January 2008

January liner notes
1. PRETTY & NICE — Grab Your Nets
This one comes from Boston’s latest weird-pop band. Wicked glitchy, jumpy, thumpy, etc, but a blast to bop around to! This band is special to me, not only for the Boston factor, but because I went to high school with one of the frontmen.

J & J = lurve

[Jules, Jeremy and their center parts attend the 1999 BHS prom]

We made out quite uncomfortably in the back of a red sub-compact when we were 16 (a little awkward for us, but probably mostly for our friend Craig, who had to leave his own car so we could get biiizzzy)…and look at him now! Jeremy, along with his project Pretty & Nice, is all grown up and touring with crazy bands like Enon and Love of Diagrams. So, put on your moustaches and your vintage sweaters and Jump! This track is off of their most recent EP: “Blue and Blue”. Buy it, as well the 2006 debut “Pink & Blue”, here! A huge congratulations is in order for P&N’s recent signing with a nifty little Seattle label — a Sub Pop subsidiary! Expect a new album sometime in late summer/early fall — more details for you as soon as I have ’em. You can count on me for the inside Pretty & Nice scoop ;)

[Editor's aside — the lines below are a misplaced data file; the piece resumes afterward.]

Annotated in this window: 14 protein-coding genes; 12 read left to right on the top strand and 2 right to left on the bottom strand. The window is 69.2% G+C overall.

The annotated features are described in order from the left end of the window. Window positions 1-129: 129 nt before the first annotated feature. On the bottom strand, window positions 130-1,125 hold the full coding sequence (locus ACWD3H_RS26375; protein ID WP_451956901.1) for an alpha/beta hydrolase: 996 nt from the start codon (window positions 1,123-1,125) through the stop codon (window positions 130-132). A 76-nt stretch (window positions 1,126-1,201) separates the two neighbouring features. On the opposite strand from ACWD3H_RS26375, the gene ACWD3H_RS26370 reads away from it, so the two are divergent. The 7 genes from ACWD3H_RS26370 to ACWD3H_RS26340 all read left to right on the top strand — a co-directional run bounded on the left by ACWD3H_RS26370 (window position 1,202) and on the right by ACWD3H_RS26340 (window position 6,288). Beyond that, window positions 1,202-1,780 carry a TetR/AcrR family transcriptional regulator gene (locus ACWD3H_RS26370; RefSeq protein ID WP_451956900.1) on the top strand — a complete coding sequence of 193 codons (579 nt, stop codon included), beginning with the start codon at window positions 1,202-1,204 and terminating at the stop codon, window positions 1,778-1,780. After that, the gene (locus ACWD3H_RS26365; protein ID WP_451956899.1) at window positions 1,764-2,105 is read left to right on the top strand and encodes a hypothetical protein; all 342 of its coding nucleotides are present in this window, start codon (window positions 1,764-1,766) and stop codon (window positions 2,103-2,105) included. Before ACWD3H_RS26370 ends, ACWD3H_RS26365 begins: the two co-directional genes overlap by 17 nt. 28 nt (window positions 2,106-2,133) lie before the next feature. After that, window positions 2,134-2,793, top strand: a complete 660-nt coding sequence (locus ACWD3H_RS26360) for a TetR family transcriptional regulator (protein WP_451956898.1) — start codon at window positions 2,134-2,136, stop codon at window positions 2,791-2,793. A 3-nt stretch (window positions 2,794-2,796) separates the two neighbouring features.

2. X-RAY SPEX — Cigarettes
After only 6 rehearsals in their manager’s front room during January 1977, X-Ray Spex blasted on the scene with a rough-and-tumble show at London’s Roxy in Covent Garden (can be heard on the “Live At the Roxy” album). Frontwoman Poly Styrene (Marion Elliott)’s summer ad in NME and Melody Maker, looking for “YOUNG PUNX WHO WANT TO STICK IT TOGETHER” had worked. She had attracted a handful of black-and-day-glo, witty misfits who were ready to contribute to the U.K.’s punk movement — auditions stopped once the five-piece had banged out a few numbers together; one of those kismet groupings. Led by the braces-clad bad-ass Poly, they ended up with a regular gig at Chelsea’s “Man In The Moon” venue, leading them to be hugely popular with the arty Brit crowd, fellow musicians and music journalists, and integral to the Chelsea scene at this time. That said, it’s a shame this band didn’t have a longer life. After a flurry of popularity and touring, the band broke up in 1979. With the one-off anthem “Oh! Bondage, Up Yours” being released (and banned) in September 1977 on Virgin, as well as a signing with EMI later (and a handful of other singles, this not being one of them), a 2-week residency at CBGB’s, and touring like mad — it’s both a surprise and to be expected that this occurred; musical burnout and differences of opinion on band direction. Poly went on to join the Hare Krishnas and without her, the band lost momentum and went their seperate ways. They did, however, reform in the fall of 1995 to release their first album since 1978’s “Germ-Free Adolescents”. You can find this track, an emphatic Blondie-esque opener, on “Conscious Consumer”.